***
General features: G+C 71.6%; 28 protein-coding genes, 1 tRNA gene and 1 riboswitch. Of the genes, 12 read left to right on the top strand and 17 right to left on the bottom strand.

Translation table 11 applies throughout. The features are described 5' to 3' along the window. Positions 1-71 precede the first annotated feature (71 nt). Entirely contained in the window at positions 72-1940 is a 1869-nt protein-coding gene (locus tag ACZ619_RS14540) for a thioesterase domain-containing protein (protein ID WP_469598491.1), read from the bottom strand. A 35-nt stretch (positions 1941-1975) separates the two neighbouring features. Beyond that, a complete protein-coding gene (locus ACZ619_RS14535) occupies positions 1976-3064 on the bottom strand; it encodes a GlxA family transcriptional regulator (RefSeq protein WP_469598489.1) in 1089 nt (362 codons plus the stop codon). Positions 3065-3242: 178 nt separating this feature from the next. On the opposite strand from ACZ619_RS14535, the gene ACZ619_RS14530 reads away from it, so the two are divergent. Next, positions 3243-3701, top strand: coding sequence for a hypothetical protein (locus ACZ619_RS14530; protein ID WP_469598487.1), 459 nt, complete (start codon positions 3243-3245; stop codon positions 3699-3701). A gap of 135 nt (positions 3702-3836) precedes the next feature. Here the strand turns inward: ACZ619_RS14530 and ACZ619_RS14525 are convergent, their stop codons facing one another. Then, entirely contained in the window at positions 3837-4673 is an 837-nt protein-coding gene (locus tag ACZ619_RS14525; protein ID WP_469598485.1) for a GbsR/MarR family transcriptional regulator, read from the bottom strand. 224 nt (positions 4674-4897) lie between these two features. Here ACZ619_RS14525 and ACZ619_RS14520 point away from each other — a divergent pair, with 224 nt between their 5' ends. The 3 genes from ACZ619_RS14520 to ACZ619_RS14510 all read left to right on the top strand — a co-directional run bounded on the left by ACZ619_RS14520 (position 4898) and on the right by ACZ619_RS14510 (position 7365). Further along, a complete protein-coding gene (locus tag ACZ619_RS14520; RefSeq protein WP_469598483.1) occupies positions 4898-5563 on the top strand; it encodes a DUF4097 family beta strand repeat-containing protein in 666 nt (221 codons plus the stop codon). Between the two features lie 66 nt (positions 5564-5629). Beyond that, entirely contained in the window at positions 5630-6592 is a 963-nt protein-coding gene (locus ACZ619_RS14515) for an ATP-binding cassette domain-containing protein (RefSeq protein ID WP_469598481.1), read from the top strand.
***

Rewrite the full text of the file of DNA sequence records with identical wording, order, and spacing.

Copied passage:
General features: G+C 71.6%; 28 protein-coding genes, 1 tRNA gene and 1 riboswitch. Of the genes, 12 read left to right on the top strand and 17 right to left on the bottom strand.

Translation table 11 applies throughout. The features are described 5' to 3' along the window. Positions 1-71 precede the first annotated feature (71 nt). Entirely contained in the window at positions 72-1940 is a 1869-nt protein-coding gene (locus tag ACZ619_RS14540) for a thioesterase domain-containing protein (protein ID WP_469598491.1), read from the bottom strand. A 35-nt stretch (positions 1941-1975) separates the two neighbouring features. Beyond that, a complete protein-coding gene (locus ACZ619_RS14535) occupies positions 1976-3064 on the bottom strand; it encodes a GlxA family transcriptional regulator (RefSeq protein WP_469598489.1) in 1089 nt (362 codons plus the stop codon). Positions 3065-3242: 178 nt separating this feature from the next. On the opposite strand from ACZ619_RS14535, the gene ACZ619_RS14530 reads away from it, so the two are divergent. Next, positions 3243-3701, top strand: coding sequence for a hypothetical protein (locus ACZ619_RS14530; protein ID WP_469598487.1), 459 nt, complete (start codon positions 3243-3245; stop codon positions 3699-3701). A gap of 135 nt (positions 3702-3836) precedes the next feature. Here the strand turns inward: ACZ619_RS14530 and ACZ619_RS14525 are convergent, their stop codons facing one another. Then, entirely contained in the window at positions 3837-4673 is an 837-nt protein-coding gene (locus tag ACZ619_RS14525; protein ID WP_469598485.1) for a GbsR/MarR family transcriptional regulator, read from the bottom strand. 224 nt (positions 4674-4897) lie between these two features. Here ACZ619_RS14525 and ACZ619_RS14520 point away from each other — a divergent pair, with 224 nt between their 5' ends. The 3 genes from ACZ619_RS14520 to ACZ619_RS14510 all read left to right on the top strand — a co-directional run bounded on the left by ACZ619_RS14520 (position 4898) and on the right by ACZ619_RS14510 (position 7365). Further along, a complete protein-coding gene (locus tag ACZ619_RS14520; RefSeq protein WP_469598483.1) occupies positions 4898-5563 on the top strand; it encodes a DUF4097 family beta strand repeat-containing protein in 666 nt (221 codons plus the stop codon). Between the two features lie 66 nt (positions 5564-5629). Beyond that, entirely contained in the window at positions 5630-6592 is a 963-nt protein-coding gene (locus ACZ619_RS14515) for an ATP-binding cassette domain-containing protein (RefSeq protein ID WP_469598481.1), read from the top strand.